On the "Day of the Dupes" in 1630, it appeared that Marie de Médicis had secured Richelieu's dismissal. Richelieu, however, survived the scheme, and Marie was exiled as a result.Habsburg Spain exploited the French conflict with the Huguenots to extend its influence in northern Italy. It funded the Huguenot rebels in order to keep the French army occupied, meanwhile expanding its Italian dominions. Richelieu, however, responded aggressively; after La Rochelle capitulated, he personally led the French army to northern Italy to restrain Spain.

In the next year, Richelieu's position was seriously threatened by his former patron, Marie de Médicis. Marie believed that the Cardinal had robbed her of her political influence; thus, she demanded that her son dismiss the chief minister. Louis XIII was not, at first, averse to such a course of action, for his relations with the Cardinal were poor. The King disliked Richelieu, but the persuasive statesman was capable of convincing his master of the wisdom in his plans. On 11 November 1630, Marie de Médicis and the King's brother, Gaston, duc d'Orléans, secured the King's agreement for the dismissal. Cardinal Richelieu, however, was aware of the plan, and quickly convinced the King to repent. This day, known as the Day of the Dupes, was the only one on which Louis XIII took a step toward dismissing his minister. Thereafter, the King, although continuing to dislike Richelieu, was unwavering in his political support for him; the courtier was created duc de Richelieu and was made a Peer of France.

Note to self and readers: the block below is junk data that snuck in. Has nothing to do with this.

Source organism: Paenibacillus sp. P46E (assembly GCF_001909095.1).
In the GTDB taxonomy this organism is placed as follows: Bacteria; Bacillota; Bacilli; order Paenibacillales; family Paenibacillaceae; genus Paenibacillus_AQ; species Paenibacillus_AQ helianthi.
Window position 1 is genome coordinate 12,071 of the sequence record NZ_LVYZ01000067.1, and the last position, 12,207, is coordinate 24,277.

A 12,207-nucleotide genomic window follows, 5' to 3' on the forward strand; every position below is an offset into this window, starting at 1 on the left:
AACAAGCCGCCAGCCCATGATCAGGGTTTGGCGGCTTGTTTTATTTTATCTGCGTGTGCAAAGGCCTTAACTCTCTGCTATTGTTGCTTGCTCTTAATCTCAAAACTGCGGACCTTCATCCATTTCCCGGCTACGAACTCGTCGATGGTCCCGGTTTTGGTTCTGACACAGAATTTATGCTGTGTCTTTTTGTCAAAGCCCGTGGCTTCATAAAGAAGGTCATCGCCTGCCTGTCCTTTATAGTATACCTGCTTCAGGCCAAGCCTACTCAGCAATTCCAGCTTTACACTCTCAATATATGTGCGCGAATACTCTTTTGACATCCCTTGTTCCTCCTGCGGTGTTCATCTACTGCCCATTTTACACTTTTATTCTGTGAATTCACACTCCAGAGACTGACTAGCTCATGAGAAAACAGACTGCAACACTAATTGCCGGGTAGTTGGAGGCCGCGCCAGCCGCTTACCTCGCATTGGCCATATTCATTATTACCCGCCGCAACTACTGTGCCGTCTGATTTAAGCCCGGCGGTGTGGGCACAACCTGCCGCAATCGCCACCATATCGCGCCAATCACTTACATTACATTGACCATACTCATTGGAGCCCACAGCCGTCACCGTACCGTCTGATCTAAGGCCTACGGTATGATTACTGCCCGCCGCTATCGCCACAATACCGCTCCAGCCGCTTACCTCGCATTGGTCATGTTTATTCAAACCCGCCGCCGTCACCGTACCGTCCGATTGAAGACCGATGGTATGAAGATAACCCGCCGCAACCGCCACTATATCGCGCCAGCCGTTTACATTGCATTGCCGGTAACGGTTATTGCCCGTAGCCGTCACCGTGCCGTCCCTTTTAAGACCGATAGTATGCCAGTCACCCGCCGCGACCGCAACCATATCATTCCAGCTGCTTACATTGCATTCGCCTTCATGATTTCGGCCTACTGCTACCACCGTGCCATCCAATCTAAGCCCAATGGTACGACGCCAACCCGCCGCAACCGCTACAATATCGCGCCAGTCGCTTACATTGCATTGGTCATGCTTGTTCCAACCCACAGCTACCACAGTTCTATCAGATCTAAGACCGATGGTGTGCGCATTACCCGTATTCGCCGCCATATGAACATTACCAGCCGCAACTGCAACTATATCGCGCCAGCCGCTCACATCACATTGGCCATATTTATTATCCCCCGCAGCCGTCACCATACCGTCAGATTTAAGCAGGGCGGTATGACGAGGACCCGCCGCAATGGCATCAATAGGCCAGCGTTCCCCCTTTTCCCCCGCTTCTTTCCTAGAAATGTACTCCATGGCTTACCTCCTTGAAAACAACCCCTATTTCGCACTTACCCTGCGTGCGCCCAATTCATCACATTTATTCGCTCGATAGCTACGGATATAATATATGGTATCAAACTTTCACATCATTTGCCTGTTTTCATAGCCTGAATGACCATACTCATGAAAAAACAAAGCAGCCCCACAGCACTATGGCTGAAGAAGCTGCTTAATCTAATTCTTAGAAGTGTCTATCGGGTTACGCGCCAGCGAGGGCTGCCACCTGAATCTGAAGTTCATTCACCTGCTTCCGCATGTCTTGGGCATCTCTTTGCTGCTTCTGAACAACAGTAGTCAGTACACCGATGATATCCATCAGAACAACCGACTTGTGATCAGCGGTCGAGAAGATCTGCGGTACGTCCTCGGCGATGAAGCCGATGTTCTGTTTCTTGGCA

Meanwhile, the unsuccessful Marie de Médicis was exiled to Compiègne. Both Marie and the duc d'Orléans continued to conspire against Cardinal Richelieu, but their schemes came to nothing. The nobility, also, remained powerless. The only important rising was that of Henri, duc de Montmorency in 1632; Richelieu, ruthless in suppressing opposition, ordered the duke's execution. Richelieu's harsh measures were designed to intimidate his enemies. The Cardinal also ensured his political security by establishing a large network of spies in France as well as in other European countries.

Sunday, August 27, 2006

Cardinal Richelieu and the Huguenots

Cardinal Richelieu was born in September 1585 and died in December 1642. Richelieu dominated the history of France from 1624 to his death as Louis XIII’s chief minister, succeeding Luynes who died in 1621. Richelieu is considered to be one of the greatest politicians in French history.